This was originally published in ‘The Nerve’ the Southampton Biological Society Paper & ‘Wessex Scene’ University Newspaper:
The School of Biological Sciences has just been awarded a $100,000 grant from the Bill and Melinda Gates Foundation to fund the designing of new vaccines at the university.
The grant is for the microbiologist Dr Jeremy Webb and his team who are trying to design a vaccine that will provide protection from pneumonia and meningitis. During infection the bacteria assemble together to form what is known as a biofilm, this acts as a defence mechanism against antibi¬otics and the host’s immune system. Dr Webb and his colleagues are seeking to identify proteins that allow the biofilms to form in humans with the aim of finding a possible target for vaccines.
“People often think of bacteria as single organisms, but in reality most bacteria cooperate to form complex communities” explained Dr Webb. “Vaccines in use today are generally based on the properties of single celled bacteria. Our approach is new because we will target properties of the protective biofilms in order to design new vaccines.”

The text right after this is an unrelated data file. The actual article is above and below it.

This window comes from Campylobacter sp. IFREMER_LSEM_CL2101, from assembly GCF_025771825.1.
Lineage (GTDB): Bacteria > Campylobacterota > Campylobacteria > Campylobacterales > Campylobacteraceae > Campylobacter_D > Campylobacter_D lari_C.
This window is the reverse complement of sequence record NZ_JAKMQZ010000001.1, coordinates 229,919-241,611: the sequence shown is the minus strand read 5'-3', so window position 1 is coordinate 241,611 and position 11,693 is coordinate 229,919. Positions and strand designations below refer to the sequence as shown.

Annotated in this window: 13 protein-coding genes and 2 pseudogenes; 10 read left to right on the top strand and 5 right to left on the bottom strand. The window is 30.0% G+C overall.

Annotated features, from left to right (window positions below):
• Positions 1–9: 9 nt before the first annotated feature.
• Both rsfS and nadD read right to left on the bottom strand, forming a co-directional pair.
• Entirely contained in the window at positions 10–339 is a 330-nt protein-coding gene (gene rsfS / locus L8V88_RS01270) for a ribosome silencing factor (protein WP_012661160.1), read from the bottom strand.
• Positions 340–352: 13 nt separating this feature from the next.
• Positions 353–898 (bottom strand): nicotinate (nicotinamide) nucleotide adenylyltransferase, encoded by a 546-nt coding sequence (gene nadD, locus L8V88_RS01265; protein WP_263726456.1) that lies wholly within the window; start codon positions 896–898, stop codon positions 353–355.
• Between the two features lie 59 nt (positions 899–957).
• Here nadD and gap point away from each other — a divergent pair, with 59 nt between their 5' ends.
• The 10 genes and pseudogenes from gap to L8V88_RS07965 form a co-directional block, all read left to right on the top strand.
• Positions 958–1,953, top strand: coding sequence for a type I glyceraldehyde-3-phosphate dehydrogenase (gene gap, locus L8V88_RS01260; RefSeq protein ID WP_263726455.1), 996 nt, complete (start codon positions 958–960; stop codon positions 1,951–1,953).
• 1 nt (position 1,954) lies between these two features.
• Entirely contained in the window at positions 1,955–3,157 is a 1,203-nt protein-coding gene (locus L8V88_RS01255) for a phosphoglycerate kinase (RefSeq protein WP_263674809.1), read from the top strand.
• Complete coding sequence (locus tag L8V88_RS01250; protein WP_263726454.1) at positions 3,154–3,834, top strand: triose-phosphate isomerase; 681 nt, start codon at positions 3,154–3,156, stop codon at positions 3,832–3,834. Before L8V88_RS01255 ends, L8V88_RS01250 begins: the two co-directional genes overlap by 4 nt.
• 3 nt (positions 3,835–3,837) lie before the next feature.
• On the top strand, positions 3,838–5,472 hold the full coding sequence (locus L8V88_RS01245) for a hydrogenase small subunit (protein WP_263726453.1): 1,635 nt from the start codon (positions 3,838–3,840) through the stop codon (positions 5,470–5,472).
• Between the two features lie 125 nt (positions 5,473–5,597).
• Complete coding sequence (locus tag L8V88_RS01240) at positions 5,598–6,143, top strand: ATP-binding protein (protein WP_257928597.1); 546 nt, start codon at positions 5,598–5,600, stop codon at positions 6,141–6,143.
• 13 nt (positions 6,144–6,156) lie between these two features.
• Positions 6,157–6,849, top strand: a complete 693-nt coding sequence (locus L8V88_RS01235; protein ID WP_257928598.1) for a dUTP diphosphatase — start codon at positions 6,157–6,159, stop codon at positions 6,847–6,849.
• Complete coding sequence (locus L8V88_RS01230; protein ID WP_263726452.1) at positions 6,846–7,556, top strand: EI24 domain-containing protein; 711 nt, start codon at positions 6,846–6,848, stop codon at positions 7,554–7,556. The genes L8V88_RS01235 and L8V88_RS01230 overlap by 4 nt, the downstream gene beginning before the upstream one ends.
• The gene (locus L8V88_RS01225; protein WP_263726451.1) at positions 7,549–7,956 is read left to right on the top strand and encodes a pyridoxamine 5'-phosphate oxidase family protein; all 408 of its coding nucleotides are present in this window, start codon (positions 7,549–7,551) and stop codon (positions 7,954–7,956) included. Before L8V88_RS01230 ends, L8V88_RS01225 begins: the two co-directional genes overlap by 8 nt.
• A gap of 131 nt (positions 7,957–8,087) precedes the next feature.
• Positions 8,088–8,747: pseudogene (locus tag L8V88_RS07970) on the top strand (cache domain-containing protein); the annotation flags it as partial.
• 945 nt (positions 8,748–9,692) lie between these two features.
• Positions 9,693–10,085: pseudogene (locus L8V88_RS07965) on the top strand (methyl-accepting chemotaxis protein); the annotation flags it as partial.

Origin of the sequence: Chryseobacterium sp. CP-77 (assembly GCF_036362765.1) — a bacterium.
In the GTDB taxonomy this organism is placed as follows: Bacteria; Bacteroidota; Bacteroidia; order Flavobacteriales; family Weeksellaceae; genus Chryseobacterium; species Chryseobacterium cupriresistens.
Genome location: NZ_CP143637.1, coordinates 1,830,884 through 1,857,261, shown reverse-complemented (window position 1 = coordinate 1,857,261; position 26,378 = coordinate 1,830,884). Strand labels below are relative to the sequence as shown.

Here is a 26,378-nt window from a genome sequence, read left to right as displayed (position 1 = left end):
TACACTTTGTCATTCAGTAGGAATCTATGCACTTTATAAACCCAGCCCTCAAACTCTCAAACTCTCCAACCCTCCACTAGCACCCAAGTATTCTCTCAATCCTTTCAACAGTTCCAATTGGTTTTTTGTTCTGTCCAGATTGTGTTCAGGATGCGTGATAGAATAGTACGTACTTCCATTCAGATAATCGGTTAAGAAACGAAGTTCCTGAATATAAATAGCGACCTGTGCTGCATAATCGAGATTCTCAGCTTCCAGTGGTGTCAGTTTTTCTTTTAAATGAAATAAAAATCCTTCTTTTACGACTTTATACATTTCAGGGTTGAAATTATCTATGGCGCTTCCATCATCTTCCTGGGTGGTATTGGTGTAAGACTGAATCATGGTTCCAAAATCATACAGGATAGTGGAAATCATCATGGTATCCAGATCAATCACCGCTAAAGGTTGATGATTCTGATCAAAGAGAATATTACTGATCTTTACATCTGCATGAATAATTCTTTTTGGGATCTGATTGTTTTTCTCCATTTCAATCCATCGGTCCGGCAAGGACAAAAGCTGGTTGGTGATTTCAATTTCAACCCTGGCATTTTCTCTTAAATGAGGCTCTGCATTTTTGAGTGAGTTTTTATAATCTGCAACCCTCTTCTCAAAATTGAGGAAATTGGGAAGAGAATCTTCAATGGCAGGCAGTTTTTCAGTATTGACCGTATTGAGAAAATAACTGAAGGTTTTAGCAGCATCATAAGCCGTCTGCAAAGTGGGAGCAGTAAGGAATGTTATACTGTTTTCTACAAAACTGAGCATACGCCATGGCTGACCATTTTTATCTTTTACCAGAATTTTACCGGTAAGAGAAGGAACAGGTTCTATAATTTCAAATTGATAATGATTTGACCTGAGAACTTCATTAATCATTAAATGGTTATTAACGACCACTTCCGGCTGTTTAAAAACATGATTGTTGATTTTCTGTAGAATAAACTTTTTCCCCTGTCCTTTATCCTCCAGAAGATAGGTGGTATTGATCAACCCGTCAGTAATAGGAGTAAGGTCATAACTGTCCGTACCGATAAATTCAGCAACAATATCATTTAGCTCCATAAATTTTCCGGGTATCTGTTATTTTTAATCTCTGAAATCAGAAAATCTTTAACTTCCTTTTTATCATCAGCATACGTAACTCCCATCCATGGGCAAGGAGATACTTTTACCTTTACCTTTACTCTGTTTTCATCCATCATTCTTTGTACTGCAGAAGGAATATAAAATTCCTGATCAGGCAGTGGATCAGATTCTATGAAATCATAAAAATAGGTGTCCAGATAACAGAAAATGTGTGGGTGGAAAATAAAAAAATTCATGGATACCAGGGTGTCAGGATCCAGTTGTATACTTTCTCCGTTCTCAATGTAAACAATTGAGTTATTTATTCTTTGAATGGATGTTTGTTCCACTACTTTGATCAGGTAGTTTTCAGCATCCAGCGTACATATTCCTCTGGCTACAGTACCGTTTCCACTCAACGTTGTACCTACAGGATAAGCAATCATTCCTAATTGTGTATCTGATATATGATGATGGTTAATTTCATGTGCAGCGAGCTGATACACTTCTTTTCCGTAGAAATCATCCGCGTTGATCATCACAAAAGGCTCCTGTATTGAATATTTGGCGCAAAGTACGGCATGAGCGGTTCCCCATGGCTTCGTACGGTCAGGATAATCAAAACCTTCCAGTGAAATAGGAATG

The Southampton team is working in conjunction with researchers from the University of Liverpool and University of Bristol.
The Bill and Melinda Gates Foundation is the biggest privately owned charitable organisation in the world and each year donates around $1.5 billion to a variety of causes worldwide.
Dr Tachi Yamada, president of the Gates Foundation’s ‘Global Health Program’ says: “The winners of these grants show the bold thinking we need to tackle some of the world’s greatest health challenges. I’m excited about their ideas and look forward to seeing some of these exploratory projects turn into life-saving breakthroughs.”